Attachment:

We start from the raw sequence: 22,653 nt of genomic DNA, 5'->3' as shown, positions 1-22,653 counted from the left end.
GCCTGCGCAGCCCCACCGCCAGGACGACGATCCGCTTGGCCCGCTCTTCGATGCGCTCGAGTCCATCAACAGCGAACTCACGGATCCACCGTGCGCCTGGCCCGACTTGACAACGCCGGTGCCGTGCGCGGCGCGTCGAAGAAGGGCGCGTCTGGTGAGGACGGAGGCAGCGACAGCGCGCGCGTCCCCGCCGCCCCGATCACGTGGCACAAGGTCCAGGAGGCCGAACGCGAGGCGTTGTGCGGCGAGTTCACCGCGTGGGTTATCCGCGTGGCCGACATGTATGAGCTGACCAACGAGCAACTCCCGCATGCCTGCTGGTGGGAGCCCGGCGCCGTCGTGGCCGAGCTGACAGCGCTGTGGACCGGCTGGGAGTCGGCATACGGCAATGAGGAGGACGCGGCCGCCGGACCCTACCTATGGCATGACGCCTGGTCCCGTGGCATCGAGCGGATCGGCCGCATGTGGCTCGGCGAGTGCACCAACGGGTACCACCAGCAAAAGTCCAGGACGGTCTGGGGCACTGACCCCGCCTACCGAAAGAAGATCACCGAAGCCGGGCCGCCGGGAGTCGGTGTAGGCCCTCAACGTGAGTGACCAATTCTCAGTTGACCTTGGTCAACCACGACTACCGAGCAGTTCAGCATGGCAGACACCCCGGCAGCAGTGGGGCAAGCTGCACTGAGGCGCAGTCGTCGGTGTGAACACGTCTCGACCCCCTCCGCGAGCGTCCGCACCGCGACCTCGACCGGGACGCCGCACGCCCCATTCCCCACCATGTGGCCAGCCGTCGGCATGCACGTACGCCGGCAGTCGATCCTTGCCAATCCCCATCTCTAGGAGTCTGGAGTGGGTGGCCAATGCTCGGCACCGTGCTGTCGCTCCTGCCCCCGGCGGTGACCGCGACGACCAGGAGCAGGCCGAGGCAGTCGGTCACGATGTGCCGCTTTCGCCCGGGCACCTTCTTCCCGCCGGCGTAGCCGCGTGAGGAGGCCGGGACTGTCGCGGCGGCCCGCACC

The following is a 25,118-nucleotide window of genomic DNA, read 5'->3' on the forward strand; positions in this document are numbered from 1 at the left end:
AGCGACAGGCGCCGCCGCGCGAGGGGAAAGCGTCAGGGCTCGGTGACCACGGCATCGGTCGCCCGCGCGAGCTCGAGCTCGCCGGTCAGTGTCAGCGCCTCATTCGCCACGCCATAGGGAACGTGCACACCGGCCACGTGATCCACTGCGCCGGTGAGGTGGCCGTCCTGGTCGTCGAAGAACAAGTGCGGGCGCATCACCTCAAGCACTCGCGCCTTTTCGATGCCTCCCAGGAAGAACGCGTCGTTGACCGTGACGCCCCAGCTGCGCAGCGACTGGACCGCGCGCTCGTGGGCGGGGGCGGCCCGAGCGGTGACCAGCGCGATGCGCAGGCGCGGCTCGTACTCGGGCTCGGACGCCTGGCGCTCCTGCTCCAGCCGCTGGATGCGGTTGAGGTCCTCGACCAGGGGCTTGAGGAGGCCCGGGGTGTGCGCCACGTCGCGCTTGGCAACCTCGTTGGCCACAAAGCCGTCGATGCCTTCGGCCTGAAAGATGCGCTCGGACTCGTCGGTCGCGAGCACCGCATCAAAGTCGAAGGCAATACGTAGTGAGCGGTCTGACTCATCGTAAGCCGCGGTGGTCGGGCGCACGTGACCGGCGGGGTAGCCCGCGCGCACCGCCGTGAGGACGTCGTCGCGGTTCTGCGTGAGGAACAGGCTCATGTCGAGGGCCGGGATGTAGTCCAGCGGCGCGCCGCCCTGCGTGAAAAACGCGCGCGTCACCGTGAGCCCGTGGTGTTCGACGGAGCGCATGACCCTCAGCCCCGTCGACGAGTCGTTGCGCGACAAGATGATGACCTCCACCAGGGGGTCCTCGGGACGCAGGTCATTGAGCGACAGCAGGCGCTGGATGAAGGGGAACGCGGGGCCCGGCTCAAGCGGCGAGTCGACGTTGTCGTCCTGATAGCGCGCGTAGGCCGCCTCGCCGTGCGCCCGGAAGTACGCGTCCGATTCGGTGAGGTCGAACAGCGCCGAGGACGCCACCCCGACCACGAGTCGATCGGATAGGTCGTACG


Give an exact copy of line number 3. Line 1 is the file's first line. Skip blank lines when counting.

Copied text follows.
The following is a 25,118-nucleotide window of genomic DNA, read 5'->3' on the forward strand; positions in this document are numbered from 1 at the left end: